Compelling case for earlier cuts

GEORGE Bernard Shaw is credited with the observation that: “If all economists were laid end to end they would not reach a conclusion.” Another widely quoted assessment of the profession, the original source of which is more obscure, is that if one were to ask a question of five different economists one would receive six different answers.

GEORGE Bernard Shaw is credited with the observation that: “If all economists were laid end to end they would not reach a conclusion.”

Another widely quoted assessment of the profession, the original source of which is more obscure, is that if one were to ask a question of five different economists one would receive six different answers. It is hardly any surprise, therefore, that the letter from 20 leading economists calling for more urgent action to tackle the UK's spiralling national debt, which appeared in The Sunday Times the weekend before last, was followed by not one but two responses in the Financial Times last Friday, from other groups of economists, totalling around 60 in all, setting out the case for delaying spending cuts until next year.

Despite the Government's satisfaction at this apparent three-to-one vote of confidence in its approach, it does not do to take too much notice of these numbers for those who wrote to The Sunday Times have cold logic on their side.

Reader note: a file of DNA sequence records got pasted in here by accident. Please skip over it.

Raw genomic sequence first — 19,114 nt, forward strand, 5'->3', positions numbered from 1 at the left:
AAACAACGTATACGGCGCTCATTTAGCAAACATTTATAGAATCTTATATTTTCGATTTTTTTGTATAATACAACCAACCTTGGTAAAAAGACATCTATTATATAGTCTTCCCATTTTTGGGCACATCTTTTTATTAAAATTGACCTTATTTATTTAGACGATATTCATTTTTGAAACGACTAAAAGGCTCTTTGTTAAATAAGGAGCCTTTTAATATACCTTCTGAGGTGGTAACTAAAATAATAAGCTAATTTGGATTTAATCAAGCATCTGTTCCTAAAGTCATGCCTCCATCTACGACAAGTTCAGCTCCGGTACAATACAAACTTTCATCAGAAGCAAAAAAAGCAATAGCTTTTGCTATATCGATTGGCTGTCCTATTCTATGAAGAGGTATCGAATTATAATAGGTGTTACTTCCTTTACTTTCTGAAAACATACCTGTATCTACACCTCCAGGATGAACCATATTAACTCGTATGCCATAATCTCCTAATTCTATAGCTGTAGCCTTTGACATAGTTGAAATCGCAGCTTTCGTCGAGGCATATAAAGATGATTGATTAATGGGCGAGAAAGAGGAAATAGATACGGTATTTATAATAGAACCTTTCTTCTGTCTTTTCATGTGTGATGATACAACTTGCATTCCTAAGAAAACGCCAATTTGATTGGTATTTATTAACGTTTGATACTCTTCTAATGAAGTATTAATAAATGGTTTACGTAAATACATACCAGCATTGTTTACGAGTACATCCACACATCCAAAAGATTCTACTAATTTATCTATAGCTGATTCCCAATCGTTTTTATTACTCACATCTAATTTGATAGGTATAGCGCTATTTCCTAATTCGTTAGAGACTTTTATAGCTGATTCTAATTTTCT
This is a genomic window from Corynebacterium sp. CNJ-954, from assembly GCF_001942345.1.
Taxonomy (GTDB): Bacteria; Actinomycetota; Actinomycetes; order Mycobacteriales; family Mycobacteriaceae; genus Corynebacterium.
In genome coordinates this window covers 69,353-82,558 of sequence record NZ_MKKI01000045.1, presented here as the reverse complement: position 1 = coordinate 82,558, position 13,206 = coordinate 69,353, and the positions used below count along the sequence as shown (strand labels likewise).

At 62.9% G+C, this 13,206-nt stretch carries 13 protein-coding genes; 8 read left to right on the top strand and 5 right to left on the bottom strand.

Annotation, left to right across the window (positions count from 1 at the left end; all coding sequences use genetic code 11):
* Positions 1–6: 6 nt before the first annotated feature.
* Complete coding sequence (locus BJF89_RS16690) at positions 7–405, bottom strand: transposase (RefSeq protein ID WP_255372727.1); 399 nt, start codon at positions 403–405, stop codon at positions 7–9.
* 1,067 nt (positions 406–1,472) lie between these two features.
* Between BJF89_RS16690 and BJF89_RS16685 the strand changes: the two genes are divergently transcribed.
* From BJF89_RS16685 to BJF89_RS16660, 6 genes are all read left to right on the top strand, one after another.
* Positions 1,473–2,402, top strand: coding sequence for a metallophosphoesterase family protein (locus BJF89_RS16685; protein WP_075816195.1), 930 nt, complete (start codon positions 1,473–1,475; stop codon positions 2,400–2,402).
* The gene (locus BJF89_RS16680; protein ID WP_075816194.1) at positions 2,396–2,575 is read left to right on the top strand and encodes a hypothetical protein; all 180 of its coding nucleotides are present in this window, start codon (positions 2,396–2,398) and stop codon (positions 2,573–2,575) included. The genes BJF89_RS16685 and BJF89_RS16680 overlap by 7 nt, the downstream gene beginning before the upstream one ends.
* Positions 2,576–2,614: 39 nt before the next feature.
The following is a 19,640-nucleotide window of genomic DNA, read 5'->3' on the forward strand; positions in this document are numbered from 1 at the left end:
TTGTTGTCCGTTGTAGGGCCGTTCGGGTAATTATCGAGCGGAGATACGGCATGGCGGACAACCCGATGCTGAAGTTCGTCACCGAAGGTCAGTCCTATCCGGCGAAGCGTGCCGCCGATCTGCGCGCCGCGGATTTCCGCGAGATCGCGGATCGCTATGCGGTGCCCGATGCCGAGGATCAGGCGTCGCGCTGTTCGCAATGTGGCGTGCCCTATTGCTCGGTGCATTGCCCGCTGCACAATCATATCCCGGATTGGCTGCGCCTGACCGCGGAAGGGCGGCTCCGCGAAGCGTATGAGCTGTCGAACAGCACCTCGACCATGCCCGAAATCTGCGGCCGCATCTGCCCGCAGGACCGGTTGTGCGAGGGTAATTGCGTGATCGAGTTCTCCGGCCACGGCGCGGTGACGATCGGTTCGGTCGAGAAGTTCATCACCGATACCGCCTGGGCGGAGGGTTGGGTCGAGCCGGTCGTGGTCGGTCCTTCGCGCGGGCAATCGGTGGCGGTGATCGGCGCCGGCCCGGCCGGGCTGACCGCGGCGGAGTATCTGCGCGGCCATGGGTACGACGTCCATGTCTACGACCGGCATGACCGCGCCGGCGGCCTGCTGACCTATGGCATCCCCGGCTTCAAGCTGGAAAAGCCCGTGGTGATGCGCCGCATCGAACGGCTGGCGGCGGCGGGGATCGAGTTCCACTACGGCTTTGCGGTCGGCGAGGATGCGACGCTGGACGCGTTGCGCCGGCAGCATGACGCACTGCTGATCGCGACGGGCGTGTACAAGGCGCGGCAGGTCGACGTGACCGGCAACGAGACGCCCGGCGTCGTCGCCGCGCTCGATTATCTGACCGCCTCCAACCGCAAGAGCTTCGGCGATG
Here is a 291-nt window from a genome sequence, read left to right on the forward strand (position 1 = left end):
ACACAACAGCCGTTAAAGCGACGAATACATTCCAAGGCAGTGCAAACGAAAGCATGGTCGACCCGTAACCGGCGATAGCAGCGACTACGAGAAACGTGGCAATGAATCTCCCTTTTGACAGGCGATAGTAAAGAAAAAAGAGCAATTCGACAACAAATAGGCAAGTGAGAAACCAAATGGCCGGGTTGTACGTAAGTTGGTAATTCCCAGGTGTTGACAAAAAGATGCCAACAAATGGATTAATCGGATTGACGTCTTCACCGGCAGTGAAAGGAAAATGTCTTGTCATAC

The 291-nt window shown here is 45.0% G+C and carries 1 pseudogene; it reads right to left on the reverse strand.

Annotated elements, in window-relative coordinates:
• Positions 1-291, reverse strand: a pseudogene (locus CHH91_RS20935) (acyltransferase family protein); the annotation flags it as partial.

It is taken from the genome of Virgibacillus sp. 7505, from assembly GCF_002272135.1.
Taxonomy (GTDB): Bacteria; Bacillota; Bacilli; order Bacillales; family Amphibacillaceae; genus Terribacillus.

The letter to the FT organised by cross-bench peer Lord Skidelsky and carrying around 40 other signatures including that of former Monetary Policy Committee “dove” David Blanchflower, concluded with the observation that “the first priority must be to restore robust economic growth”.


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This rather begs the question. As those who wrote to The Sunday Times, including ex-MPC “hawk” Tim Besley, correctly observed, a sustainable recovery delivering the growth necessary for the restoration of the public finances itself requires a credible fiscal plan to maintain confidence in the UK's economic policy framework.

Without this confidence, the UK could face higher long-term interest rates, so blighting the recovery for years to come. Pursuing growth at all costs with the public finances already in such a parlous state is putting the cart before the horse.

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n Shadow Chancellor George Osborne did nothing to help the case for reducing the national debt as quickly as possible with his suggestion at the weekend that a Conservative government might offer private investors discounted shares in the part-nationalised Royal Bank of Scotland and Lloyds Banking Group.

With the Thatcher era to live up to, one can understand Mr Osborne feeling a certain sense of glee at the prospect of having something to privatise.

However, the best way to reward taxpayers for the support they have given the bailed-out banks is to realise every last penny when the time comes for the Government to sell its stake, and to use the proceeds to pay-off debt.

Selling shares on the cheap not only leaves the Tories wide open to allegations of “buying votes” but, far worse, undermines the case for restoring the public finances as a matter of urgency.

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